NLRB Proposes New Rule to Limit Joint Employer Liability
On Friday, September 14, 2018, the National Labor Relations Board (“NLRB”) announced a proposed rule, which, if adopted, would drastically reduce a company’s exposure as a “joint employer” under the National Labor Relations Act (“NLRA”).
This new rule, which largely embraces the test previously followed by the NLRB until 2015, will restrict which businesses can be held responsible for another company’s employees as a joint employer. The new test would replace the standard adopted by the Obama-era Board in Browning-Ferris, which broadened joint employer liability to companies that had only indirect or potential control over another company’s employee working conditions. In recent years, multiple businesses have challenged the Obama Board standard as confusing and overly broad by increasing joint employer liability to franchisors, parent and affiliated companies, and entities that contract with staffing agencies.
Under the proposed rule, companies cannot be held responsible for another company’s employees unless they meet the following three factors:
- Possess and exercise substantial, direct and immediate control;
- Such control is over essential terms and conditions of employment; and
- Have done so in a manner that is not limited and routine.
Common examples of essential terms and conditions of employment include: hiring, firing, discipline, supervision and/or establishing employee wage rates. Companies that qualify as joint employers under the National Labor Relations Act (NLRA) can be held responsible for unfair labor practices. Joint employers are also subject to collective bargaining obligations set by the NLRB.
The draft rule has carved out certain kinds of conduct that will not qualify it as joint employer. A business with indirect influence over another company’s employees will not be held responsible for unfair labor practices under the NLRA as a joint employer. For example, under the proposed rule, a franchisor that sets a franchisees’ hours of operation, but does not participate in scheduling employee assignments or setting shift duration, will not be considered a joint employer with its franchisee. Conversely, if the franchisor exerts substantial influence or control over franchisee employees, including selecting employee health benefits or their 401(k) plan, the franchisor is likely to be deemed a joint employer with the franchisee.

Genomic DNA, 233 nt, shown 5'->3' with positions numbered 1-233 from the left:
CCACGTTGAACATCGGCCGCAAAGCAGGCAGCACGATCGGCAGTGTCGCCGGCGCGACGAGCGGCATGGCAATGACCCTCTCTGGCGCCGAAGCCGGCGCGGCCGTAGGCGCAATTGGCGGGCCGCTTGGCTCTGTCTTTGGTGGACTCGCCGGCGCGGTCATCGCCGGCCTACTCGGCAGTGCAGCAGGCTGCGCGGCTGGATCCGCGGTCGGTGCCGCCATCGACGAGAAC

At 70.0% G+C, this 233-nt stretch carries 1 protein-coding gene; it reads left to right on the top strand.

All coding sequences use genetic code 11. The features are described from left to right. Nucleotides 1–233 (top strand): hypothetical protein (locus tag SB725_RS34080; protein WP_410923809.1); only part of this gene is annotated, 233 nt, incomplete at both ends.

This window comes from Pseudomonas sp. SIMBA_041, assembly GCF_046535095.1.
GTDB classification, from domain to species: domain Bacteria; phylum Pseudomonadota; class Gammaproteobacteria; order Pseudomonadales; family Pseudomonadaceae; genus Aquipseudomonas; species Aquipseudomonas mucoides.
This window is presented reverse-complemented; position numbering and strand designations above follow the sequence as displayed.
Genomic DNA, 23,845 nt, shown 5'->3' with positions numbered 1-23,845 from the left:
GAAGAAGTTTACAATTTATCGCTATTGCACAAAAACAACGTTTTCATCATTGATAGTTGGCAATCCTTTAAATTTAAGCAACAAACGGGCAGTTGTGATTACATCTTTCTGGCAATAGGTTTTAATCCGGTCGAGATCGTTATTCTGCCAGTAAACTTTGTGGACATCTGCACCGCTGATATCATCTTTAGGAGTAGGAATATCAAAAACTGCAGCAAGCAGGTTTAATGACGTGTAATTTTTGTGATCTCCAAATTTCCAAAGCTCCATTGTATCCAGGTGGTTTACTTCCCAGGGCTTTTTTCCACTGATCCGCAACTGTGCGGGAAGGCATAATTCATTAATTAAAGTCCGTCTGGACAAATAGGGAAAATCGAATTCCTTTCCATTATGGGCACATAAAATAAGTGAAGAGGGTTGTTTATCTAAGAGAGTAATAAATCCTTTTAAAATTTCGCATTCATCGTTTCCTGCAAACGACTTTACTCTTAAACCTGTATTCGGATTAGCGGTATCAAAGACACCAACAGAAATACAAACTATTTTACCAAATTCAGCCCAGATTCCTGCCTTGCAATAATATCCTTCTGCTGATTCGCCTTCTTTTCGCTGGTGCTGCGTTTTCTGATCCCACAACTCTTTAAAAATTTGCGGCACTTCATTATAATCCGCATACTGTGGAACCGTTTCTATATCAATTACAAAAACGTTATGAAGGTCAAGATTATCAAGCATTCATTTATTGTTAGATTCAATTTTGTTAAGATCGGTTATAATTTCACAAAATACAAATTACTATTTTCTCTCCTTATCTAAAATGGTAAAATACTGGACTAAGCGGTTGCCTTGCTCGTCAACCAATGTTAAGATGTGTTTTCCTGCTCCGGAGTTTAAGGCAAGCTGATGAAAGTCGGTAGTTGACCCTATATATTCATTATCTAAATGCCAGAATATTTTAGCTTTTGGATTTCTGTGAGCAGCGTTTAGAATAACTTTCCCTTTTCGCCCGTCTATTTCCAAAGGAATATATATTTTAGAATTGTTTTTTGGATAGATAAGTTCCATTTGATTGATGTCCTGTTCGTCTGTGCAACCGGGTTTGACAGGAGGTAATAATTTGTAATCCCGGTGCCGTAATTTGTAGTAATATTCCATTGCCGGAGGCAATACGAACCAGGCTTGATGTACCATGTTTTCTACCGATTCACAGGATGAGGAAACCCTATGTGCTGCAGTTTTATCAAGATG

The proposed rule is expected to provide stability, consistency and more meaningful collective bargaining in labor proceedings nationwide. This is a very welcomed development for the business community; especially parent companies, franchisors and other companies who may have been at risk of legal exposure under the Browning-Ferris standard.
The public may provide comments on the proposed rule, which must be submitted within 60 days from its publication in the Federal Register. Thereafter, the NLRB is expected to promulgate a final rule.
As the NLRB prepares to issue a final rule on this subject, companies should take the time to closely review their staffing, franchise and other applicable agreements, as well as their policies, procedures, practices and relationships to ensure that there are no ambiguities concerning responsibility for control over the working conditions of another company’s employees. Critically, whatever rule ultimately is adopted would apply only to the law administered by the NLRB—the NLRA. Federal and state agencies that administer and courts that interpret other laws, such as wage and hour laws, Family and Medical Leave Act, and non-discrimination laws, may apply a different standard in determining joint employer liability. Companies with questions about joint employer liability should contact experienced labor counsel, including attorneys in Saul Ewing Arnstein and Lehr LLP’s labor and employment group.